10. I got my photo paper from BJ's and Costco. Their prices are reasonable. Example: a box of 75 sheets 238g/m2 (mxm) is $13, about 17 cents each. It is made by Ilford, called Printasia.
    As for the ink, I buy ink cartridges made by third parties, which are much cheaper than those made by the original brand name company. In fact, when I searched for printers, I searched the prices of third-party ink cartridges first. Last time I had an Epson printer which was cheap but the inks eventually costed several times of the price of the printer itself. Now I am using a Canon printer. The ink cartridge costs less than $5 each.
  11. Most cheap Paper is sold by the pound; that is why they fluff up the cheap toilet paper rolls; like cotton candy; all air. High end inkjet papers in big standard 36"; 42"; 54" rolls are usually on 2 inch cores; and have 100 feet per roll. The cost divided by surface area is ALOT lower than 13x19; 4x6" etc ; small sheets; which are all cut from rolls at the paper convertor. The smaller sizes are cut down from larger rolls; by sliting the large roll with a knife; then the roll is cut into sheets. A 13x19" sheet is cut from 13" rolls; the 13" roll is cut from a larger roll; with a knife. The added cost of "converting" to stock paper sizes is measureable; plus it must be packaged; wrapped; labeled; etc. Short runs of oddball papers are cut out of the next larger size; and the scrap is tossed out. 13x19" Super B was once a real freak; now with demand up; the cost premium is reduced. <BR><BR>Here Walmart has a Frontier; and does digital input prints for 29 cents; if one does all the self serve order entry game; at their Kiosk. This price is cheaper than the cost of the inkjet paper qouted in your question. I am also abit baffled why one would want to brint out a bunch of dinky 4x6 inkjets; when they cost more than the Frontier processor's price.
  12. Since someone who makes prints needs a cutter anyway, it's much more economical to buy A4's (or whatever equivalent you have in the US) and then cut them down if you want smaller images. Plus, you don't need to have ten different paper sizes hanging around.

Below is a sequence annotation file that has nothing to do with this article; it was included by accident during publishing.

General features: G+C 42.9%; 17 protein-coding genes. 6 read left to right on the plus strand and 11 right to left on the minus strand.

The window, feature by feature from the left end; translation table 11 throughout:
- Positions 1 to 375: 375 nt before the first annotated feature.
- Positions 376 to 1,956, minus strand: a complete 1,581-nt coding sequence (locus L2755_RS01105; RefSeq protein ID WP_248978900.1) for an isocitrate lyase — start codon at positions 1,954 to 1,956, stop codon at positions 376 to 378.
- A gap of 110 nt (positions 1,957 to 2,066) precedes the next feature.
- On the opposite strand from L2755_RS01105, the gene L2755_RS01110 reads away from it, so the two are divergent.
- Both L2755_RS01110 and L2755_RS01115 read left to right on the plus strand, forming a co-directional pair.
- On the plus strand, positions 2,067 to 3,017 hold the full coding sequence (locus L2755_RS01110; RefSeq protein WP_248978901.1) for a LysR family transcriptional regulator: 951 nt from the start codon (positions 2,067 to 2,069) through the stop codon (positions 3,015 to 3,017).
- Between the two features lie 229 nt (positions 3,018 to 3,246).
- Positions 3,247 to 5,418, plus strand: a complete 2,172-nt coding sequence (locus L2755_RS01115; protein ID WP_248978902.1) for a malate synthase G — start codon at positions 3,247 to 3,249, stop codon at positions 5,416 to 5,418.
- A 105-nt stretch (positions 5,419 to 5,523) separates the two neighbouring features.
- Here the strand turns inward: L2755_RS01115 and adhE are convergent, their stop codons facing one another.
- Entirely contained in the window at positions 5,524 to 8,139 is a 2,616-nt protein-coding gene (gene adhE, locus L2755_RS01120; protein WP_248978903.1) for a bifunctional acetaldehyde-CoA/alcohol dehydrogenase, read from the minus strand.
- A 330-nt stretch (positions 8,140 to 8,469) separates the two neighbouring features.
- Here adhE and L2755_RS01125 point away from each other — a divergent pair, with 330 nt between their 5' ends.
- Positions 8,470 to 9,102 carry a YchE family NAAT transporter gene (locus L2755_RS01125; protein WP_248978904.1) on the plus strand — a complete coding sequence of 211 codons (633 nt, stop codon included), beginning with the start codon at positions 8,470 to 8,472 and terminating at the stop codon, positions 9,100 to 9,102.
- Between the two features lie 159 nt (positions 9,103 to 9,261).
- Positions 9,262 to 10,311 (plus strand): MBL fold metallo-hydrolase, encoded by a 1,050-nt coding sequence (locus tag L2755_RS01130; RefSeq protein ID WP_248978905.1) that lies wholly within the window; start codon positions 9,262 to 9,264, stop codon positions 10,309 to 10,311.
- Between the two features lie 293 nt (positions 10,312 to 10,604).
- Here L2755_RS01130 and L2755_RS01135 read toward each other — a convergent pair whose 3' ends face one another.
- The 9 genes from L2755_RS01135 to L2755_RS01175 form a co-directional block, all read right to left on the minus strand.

13. At $0.29 per 4" x 6" print, Adorama does a decent job with their Noritsu, printed on Kodak Royal paper. It is certainly cheaper than using my inkjet, and less time consuming. I still do a 2-minute crop, levels adjustment, and sharpen before slapping on the icc profile and uploading to Adorama's system. IMHO, perfectly acceptable for snapshots that you give away or put into the family photo album.
  14. 2 things to consider:
    1. Do not buy cheapo glossy no-brand paper and expect it to work in an Epson printer. Epson is capable of making excellent prints, but you have to feed it "the good stuff", which is Epson paper in this case. You wouldn't put 87 Octane gasoline in a Ferrari either.

    2. There are a LOT cheaper sources for paper than Wal-Mart.
    I buy my Epson Premium Glossy Photo paper at
    8.5x11 - 20 sheets for $10.86, which will make 40 4x6 prints.
  15. Watch the fingerprints and the fingers; when cutting down paper; with a cutter. Glossy paper when touched; often accepts ink abit differently; and often the finger marks show up on the final print.
  16. I'm using an epson C82 with "durabright" inks, and these inks (pigment type) work best on matte papers (instead of the glossy I'm used to with dye based inks) It's a different look, but not bad once it's mounted under glass, and the printer is very affordable. The ink is expensive, but the paper is very reasonable, and also available in double sided for printing calenders, brochures and books. I use heavyweight matte and it's not expensive in a 50 pack. So, in my case, the printer was a steal, the paper is quite affordable, but they get me on the ink. As other's have mentioned, cut your own sizes from larger sheets, at the least 8.5 x 11 inches. The 4 x6 size is specifially designed to make extra profit... and because people are lazy and don't have time to accurately cut paper.
  17. snapfish, snapfish, snapfish...... (or ophoto is you're so inclined). Its not THAT slow, it's good, and it's cheap.